It only took seconds to install but without a smartphone application, two Canberra teenagers believe they could have been stranded in remote bushland for hours.
Their leisurely picnic on the river could have turned to disaster were it not for three bars of mobile reception, a quick-thinking Triple-0 operator and the Emergency + app, Loren Madrid and Anna Skaljac said.
The 19-year-olds were among a group of four teenagers firefighters rescued from Pierces Creek State Forest on Sunday night, after their Holden Commodore sedan became stuck on a four-wheel-drive track at Murrays Corner about 6pm.
"We were driving off one of the roads and we saw this steep hill and we thought that was an exit. It obviously was not because at the end of the hill we couldn't get back up, we just didn't have enough power to get up, it was so steep," Ms Skaljac said.
Fighting fading light and plunging temperatures, they tried to push the car up the sharp, muddy embankment for about half an hour before giving up.
While they had brought food and water with them, their mobile phones were almost flat and nobody had any idea where they were.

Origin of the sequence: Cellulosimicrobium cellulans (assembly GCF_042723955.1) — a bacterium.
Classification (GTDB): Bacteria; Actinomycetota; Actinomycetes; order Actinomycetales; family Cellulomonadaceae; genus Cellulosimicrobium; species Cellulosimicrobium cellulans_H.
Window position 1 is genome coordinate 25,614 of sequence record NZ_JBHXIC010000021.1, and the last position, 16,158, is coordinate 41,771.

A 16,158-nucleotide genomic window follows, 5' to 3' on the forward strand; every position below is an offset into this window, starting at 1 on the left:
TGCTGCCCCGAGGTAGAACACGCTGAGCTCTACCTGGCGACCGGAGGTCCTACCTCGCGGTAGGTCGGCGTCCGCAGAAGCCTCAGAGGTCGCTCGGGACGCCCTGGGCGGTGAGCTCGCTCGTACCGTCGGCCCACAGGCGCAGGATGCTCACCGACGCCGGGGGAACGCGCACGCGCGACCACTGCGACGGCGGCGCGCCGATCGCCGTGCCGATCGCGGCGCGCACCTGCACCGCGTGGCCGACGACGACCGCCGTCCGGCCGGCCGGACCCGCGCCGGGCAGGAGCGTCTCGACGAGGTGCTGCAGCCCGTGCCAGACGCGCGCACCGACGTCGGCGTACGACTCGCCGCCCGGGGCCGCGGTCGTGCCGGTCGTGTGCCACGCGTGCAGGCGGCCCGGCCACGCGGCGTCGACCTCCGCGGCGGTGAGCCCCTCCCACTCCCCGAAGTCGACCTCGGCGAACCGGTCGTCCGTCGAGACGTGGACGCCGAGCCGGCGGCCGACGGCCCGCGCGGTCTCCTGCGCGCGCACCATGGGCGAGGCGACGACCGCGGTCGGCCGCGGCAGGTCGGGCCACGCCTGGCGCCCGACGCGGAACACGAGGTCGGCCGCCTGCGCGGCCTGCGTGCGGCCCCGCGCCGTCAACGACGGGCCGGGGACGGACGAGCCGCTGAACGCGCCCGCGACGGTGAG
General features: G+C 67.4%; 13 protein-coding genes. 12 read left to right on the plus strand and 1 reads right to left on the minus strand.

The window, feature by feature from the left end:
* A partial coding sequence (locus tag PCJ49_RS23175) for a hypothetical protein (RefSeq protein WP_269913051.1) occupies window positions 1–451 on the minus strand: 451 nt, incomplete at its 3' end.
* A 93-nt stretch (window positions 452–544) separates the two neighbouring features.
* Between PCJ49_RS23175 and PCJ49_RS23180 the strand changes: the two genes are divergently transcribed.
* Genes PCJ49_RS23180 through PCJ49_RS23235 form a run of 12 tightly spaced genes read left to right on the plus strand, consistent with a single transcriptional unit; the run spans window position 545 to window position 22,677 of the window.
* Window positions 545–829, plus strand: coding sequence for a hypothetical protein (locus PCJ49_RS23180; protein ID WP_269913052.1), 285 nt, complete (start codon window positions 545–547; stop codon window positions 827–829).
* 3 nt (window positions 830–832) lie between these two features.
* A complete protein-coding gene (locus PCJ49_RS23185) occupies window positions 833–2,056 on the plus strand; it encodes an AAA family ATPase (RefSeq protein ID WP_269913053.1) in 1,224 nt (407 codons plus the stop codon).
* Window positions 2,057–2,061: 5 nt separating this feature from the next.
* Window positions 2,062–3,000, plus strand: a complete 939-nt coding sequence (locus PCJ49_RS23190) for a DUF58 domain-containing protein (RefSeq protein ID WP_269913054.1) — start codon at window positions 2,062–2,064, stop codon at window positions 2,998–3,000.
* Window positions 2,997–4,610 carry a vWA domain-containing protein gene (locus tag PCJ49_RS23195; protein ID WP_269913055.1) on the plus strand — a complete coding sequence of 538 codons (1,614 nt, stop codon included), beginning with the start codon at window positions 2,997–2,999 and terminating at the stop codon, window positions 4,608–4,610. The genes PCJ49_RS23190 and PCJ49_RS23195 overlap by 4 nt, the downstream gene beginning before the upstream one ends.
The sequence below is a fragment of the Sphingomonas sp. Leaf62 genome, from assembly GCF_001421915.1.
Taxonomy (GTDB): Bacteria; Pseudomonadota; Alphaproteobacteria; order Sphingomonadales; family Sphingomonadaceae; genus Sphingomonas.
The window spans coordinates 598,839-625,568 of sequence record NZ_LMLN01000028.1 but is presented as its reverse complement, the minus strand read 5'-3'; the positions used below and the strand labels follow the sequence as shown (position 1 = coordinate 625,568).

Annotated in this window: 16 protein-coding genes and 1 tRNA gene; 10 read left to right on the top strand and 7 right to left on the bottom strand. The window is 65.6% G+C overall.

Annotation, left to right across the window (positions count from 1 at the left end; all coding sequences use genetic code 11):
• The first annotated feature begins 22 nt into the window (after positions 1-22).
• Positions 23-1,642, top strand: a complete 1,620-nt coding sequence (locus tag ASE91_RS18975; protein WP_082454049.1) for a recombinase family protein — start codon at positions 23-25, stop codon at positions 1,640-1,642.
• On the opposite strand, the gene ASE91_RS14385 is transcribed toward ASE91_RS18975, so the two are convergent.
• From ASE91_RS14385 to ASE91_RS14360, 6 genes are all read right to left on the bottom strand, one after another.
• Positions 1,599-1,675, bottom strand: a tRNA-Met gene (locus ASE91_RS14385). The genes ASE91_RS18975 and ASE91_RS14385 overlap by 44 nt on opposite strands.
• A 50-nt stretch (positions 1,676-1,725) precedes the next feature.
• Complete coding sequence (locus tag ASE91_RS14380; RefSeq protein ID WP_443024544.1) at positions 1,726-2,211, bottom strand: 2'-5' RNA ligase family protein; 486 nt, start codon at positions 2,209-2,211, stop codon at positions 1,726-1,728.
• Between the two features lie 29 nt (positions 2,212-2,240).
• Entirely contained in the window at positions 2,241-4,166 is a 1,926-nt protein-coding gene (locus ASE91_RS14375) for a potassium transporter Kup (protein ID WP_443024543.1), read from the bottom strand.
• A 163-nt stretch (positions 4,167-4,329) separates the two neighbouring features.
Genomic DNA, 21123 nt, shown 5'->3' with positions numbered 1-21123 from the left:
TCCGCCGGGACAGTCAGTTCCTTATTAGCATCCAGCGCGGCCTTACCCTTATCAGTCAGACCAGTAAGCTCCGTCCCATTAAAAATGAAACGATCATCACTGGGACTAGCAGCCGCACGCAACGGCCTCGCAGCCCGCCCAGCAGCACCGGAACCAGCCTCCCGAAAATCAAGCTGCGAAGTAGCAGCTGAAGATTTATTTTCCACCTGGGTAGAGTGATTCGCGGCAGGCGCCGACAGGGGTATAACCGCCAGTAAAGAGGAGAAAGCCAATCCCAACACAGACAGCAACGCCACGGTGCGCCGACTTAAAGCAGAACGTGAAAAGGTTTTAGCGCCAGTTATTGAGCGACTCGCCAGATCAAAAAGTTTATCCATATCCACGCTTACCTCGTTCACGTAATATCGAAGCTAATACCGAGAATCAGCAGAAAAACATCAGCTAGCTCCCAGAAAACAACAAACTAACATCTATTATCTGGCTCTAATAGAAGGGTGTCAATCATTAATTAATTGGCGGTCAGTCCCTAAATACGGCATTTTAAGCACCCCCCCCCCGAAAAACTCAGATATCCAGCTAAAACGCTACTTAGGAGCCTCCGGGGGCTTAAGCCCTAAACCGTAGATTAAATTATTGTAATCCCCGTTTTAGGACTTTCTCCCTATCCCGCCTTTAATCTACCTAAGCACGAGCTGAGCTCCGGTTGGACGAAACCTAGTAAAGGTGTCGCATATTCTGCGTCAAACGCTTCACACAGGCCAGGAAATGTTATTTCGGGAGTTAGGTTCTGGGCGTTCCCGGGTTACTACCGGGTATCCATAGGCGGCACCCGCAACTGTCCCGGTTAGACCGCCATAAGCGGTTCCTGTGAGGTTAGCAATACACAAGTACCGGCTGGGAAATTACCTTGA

With 34 per cent battery on her phone, Ms Madrid broke away from the group to search out a decent mobile signal.
"I was able to get 3G out there and I searched who I should I call. I called the SES first and they said wrong line so they put me through to community services who said call triple-0," she said.
It was firefighter Kaye Bradtke who picked up the call and advised a panicked Ms Madrid to download the Emergency + app if she could.
The app displays the GPS coordinates of the phone's location, which a caller can read to the emergency operator.
"Twenty seconds later and it was on there. I gave her the coordinates and she said we've got someone coming directly to you guys," she said.
An hour later, the teens saw headlights pierce through the trees and heard the sirens coming for them.
Once they arrived it took another two hours for firefighters to winch the Commodore out.
ACT Fire and Rescue commander Steve Gibbs said it was the first time in the ACT this app had been used this way.
"Without [the app], it would have taken until daylight [to find them], especially out in the forest where they were. The Brindabellas is a very big area and our view is they would have spent a very wet, cold night in their car and we would have had to launch a major search for them in the morning," he said.
But he warned teenagers that just having the app handy might not be enough to help in an emergency and to always let somebody know where they were going.
"They were very lucky they even had mobile phone coverage, without mobile phone coverage - and it's very spotty in the Brindabellas - we wouldn't have even known they were there," he said.